December 3, 2006 "Obscene"????
Remember Gettelfinger called it obscene when Steve Miller proposed to give $500 million dollars to the top executives of Delphi while Miller was demanding wage cuts from Delphi workers? He even said that the UAW was FIGHTING BACK? Hog wash! During the 2003 UAW_GM/Delphi contract Negotiations he already knew that the bankruptcy was going to happen. He needed a way to cover his greedy little ass. This will show you how he did it!
I have been reading and trying to keep up with the story about the temporary workers in Belvedere, Illinois. My heart goes out to them and I wish them the best of luck with their class action lawsuit though I personally believe they do not have a legal leg to stand on! However, I still support their effort.
As I said, I regret what happened to the Belvedere temporary workers. However, what I mostly regret is seeing so much attention, and energy given to an issue that will not play a role in shaping the UAW and how it will operate in the future. I regret that so many have forgotten an issue that was very dear to Brother Gregg Shotwell's and my heart back in 2003. An issue that should not be forgotten by any UAW GM/Delphi UAW member. I am referring to the two-tier wage agreement ratified in 2003.
On November 22, 2006, Delphi and the UAW International vice president, Cal Rapson announced that all newly hired employees hired before November 20, 2006 will be converted from temporary to new hire status. Those with 90 days before the date above would become permanent employees, those hired just before November 20 would become permanent once they complete 90 days.
Until that very day, no member, except union officials at my sight, saw a copy of the two-tier wage supplemental agreement. Local Union officials kept the language under their hats until after the announcement. They even with held that information from the new hires during orientation. Then suddenly, committee people went crazy passing out copies of the UAW-Delphi Supplemental Agreement to any new hire who wanted a copy.
As usual, I could not resist the temptation to review the language of the UAW-Delphi Supplemental Agreement. To my surprise, I found myself reading things that sounded familiar to me. It was like De se vu! Where in the world did I read that before I asked myself? Well I went home and researched my archives, and low and behold, I started reading the very same language in another document. It was the Proposed Modification to the UAW-Delphi Agreement Pursuant to Bankruptcy Code Section 1113(c), filed by CEO Steve Miller in the Southern District Court of New York, on November 21, 2006.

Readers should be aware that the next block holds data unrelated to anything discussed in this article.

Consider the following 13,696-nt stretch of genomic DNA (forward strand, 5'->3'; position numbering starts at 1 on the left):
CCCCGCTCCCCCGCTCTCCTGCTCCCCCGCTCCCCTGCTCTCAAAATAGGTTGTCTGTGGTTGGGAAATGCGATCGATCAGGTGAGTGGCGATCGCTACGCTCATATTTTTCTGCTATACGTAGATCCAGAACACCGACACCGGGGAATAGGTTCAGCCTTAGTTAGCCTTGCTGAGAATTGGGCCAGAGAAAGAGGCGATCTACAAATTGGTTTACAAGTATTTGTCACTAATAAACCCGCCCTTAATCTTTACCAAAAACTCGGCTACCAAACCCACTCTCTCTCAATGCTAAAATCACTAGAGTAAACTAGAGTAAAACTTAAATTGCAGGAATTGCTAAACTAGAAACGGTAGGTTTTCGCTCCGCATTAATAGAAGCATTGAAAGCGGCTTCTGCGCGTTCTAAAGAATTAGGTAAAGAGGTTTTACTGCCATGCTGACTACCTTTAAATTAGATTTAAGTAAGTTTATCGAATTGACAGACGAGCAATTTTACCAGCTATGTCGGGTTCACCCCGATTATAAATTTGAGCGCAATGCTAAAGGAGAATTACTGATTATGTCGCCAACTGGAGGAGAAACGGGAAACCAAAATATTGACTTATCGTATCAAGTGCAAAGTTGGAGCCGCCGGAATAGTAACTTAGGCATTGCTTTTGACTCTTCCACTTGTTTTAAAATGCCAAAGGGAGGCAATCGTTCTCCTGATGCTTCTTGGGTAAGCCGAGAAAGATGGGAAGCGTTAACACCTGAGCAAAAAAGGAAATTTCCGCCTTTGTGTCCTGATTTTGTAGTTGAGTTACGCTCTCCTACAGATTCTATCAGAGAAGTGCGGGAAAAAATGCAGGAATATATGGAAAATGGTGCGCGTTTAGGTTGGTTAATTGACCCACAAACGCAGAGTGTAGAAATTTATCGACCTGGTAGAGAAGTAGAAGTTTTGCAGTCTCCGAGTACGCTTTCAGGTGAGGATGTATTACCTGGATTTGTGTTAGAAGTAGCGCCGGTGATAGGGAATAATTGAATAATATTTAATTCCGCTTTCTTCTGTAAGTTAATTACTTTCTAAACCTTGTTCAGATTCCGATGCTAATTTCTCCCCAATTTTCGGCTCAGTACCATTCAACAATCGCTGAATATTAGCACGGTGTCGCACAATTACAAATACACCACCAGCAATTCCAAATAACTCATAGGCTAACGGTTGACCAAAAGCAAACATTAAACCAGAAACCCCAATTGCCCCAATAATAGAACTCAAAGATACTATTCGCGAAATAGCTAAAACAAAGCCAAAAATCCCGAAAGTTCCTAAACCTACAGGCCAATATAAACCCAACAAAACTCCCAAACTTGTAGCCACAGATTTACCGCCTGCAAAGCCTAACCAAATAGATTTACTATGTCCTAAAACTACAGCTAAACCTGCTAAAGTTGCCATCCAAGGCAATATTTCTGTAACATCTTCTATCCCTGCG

Yes, fact is, Miller even made reference to the two-tier wage supplemental agreement in the docket.
Let's take a casual look at some of the similarities.
1) In Delphi's first proposal Miller wanted to eliminate paragraph 223 of the Delphi-UAW national agreement.
He got it nearly two years before he even asked for it in the UAW-Delphi Supplemental Agreement
(223 sets the termination date and makes exceptions for reopening the National Contract.)
2) Reduce wages to UAW national average in parts plants. Once again, Miller did not get his $10 to $12 per hour wages but he did get them lowered by half what all-former GM employees make. Ironically, over a year ago, I mentioned in one of my Constitutional Deaths of the UAW that the two-tier wage would be the benchmark for future wages in Delphi when the company came out of bankruptcy court. This substantiates my prediction.
3) Delphi eliminated the AIF and replaced it with performance bonuses. Furthermore, it will take a new hire 261 weeks to top out in his/her classification.
4) Miller wanted to reduce classifications. The May 3, 2004, UAW-Delphi Supplemental Agreement reduces them to three.
5) In Miller's proposal he wanted to eliminate COLA. The Delphi Supplemental Agreement eliminated (WAVED) COLA for four years for all new hires and then they will receive only 70% in the fifth and sixth years.
6) In Miller's proposal he demanded that Vacation entitlements would be reduced to 160 hours total. He got it in the 2004 UAW-Delphi Supplement Agreement.
7) Miller's demands included the elimination of a defined pension plan. He got it in 2004 when Shoemaker negotiated a 401-K plan for new hires and not a defined pension plan.
8) Miller wanted the reduction of paid holidays. Again, he got it in the 2004 UAW-Delphi Supplemental Agreement with the elimination of the 4th of July shut down language.
9) In Miller's first proposal he wanted to eliminate the JOBS Bank. Needless to say it, Yes, he got that also when it was negotiated in the 2004 two-tier wage agreement.
10) Miller wanted to put an end to legal service plans, TAP, Retiree Tuition Assistance Scholarship Program for dependents, Pre-post retirement programs, Childcare and Elder care referral services, National Paid Educational Leave Program, and subsidies for any childcare center usage. Yes, he got it and it was negotiated in the 2004 UAW-Delphi Supplement Agreement.